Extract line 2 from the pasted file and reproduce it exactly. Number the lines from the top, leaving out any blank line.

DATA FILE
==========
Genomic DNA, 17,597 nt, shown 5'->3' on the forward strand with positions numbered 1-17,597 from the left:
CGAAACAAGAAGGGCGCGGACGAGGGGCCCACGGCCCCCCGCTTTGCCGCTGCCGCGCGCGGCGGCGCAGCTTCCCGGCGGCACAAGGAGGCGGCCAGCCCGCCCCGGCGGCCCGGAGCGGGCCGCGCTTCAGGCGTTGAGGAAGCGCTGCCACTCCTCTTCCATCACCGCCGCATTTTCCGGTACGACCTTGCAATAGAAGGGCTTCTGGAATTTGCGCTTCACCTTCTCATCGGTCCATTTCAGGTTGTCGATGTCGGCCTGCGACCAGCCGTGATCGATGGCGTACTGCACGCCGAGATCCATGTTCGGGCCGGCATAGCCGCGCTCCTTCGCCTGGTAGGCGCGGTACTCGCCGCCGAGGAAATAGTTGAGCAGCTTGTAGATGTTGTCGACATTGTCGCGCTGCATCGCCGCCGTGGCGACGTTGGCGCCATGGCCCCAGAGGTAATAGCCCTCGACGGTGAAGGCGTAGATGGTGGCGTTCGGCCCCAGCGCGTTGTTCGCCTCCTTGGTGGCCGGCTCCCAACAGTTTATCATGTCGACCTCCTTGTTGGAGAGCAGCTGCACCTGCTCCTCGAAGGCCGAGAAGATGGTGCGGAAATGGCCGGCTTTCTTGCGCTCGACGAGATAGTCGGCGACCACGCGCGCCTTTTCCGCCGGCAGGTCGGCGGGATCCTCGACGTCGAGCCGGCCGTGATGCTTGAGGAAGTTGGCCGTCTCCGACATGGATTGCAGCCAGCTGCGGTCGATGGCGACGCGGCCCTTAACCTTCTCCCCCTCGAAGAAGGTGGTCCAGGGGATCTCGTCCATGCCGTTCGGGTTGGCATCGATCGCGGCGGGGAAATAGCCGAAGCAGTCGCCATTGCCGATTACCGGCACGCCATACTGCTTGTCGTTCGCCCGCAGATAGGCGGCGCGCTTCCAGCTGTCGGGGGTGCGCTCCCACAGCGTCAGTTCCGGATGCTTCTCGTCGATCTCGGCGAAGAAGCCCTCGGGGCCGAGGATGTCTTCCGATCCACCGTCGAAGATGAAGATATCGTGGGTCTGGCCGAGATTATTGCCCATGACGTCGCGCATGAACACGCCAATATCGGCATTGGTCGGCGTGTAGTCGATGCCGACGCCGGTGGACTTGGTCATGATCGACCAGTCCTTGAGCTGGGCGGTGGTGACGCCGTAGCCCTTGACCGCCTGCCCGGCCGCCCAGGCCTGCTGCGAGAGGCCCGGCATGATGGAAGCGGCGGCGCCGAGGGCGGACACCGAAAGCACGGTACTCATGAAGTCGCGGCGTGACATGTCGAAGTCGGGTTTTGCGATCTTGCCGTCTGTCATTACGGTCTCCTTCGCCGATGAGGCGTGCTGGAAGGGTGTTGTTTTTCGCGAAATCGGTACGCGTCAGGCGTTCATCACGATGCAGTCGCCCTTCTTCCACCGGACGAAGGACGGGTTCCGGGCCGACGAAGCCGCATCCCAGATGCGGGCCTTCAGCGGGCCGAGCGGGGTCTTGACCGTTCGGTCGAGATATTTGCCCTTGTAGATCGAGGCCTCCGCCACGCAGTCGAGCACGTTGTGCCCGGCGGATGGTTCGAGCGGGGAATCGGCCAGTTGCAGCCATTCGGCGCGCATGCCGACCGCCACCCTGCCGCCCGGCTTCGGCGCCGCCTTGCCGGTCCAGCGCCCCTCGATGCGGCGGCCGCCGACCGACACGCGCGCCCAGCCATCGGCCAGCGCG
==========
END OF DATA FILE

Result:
CGAAACAAGAAGGGCGCGGACGAGGGGCCCACGGCCCCCCGCTTTGCCGCTGCCGCGCGCGGCGGCGCAGCTTCCCGGCGGCACAAGGAGGCGGCCAGCCCGCCCCGGCGGCCCGGAGCGGGCCGCGCTTCAGGCGTTGAGGAAGCGCTGCCACTCCTCTTCCATCACCGCCGCATTTTCCGGTACGACCTTGCAATAGAAGGGCTTCTGGAATTTGCGCTTCACCTTCTCATCGGTCCATTTCAGGTTGTCGATGTCGGCCTGCGACCAGCCGTGATCGATGGCGTACTGCACGCCGAGATCCATGTTCGGGCCGGCATAGCCGCGCTCCTTCGCCTGGTAGGCGCGGTACTCGCCGCCGAGGAAATAGTTGAGCAGCTTGTAGATGTTGTCGACATTGTCGCGCTGCATCGCCGCCGTGGCGACGTTGGCGCCATGGCCCCAGAGGTAATAGCCCTCGACGGTGAAGGCGTAGATGGTGGCGTTCGGCCCCAGCGCGTTGTTCGCCTCCTTGGTGGCCGGCTCCCAACAGTTTATCATGTCGACCTCCTTGTTGGAGAGCAGCTGCACCTGCTCCTCGAAGGCCGAGAAGATGGTGCGGAAATGGCCGGCTTTCTTGCGCTCGACGAGATAGTCGGCGACCACGCGCGCCTTTTCCGCCGGCAGGTCGGCGGGATCCTCGACGTCGAGCCGGCCGTGATGCTTGAGGAAGTTGGCCGTCTCCGACATGGATTGCAGCCAGCTGCGGTCGATGGCGACGCGGCCCTTAACCTTCTCCCCCTCGAAGAAGGTGGTCCAGGGGATCTCGTCCATGCCGTTCGGGTTGGCATCGATCGCGGCGGGGAAATAGCCGAAGCAGTCGCCATTGCCGATTACCGGCACGCCATACTGCTTGTCGTTCGCCCGCAGATAGGCGGCGCGCTTCCAGCTGTCGGGGGTGCGCTCCCACAGCGTCAGTTCCGGATGCTTCTCGTCGATCTCGGCGAAGAAGCCCTCGGGGCCGAGGATGTCTTCCGATCCACCGTCGAAGATGAAGATATCGTGGGTCTGGCCGAGATTATTGCCCATGACGTCGCGCATGAACACGCCAATATCGGCATTGGTCGGCGTGTAGTCGATGCCGACGCCGGTGGACTTGGTCATGATCGACCAGTCCTTGAGCTGGGCGGTGGTGACGCCGTAGCCCTTGACCGCCTGCCCGGCCGCCCAGGCCTGCTGCGAGAGGCCCGGCATGATGGAAGCGGCGGCGCCGAGGGCGGACACCGAAAGCACGGTACTCATGAAGTCGCGGCGTGACATGTCGAAGTCGGGTTTTGCGATCTTGCCGTCTGTCATTACGGTCTCCTTCGCCGATGAGGCGTGCTGGAAGGGTGTTGTTTTTCGCGAAATCGGTACGCGTCAGGCGTTCATCACGATGCAGTCGCCCTTCTTCCACCGGACGAAGGACGGGTTCCGGGCCGACGAAGCCGCATCCCAGATGCGGGCCTTCAGCGGGCCGAGCGGGGTCTTGACCGTTCGGTCGAGATATTTGCCCTTGTAGATCGAGGCCTCCGCCACGCAGTCGAGCACGTTGTGCCCGGCGGATGGTTCGAGCGGGGAATCGGCCAGTTGCAGCCATTCGGCGCGCATGCCGACCGCCACCCTGCCGCCCGGCTTCGGCGCCGCCTTGCCGGTCCAGCGCCCCTCGATGCGGCGGCCGCCGACCGACACGCGCGCCCAGCCATCGGCCAGCGCG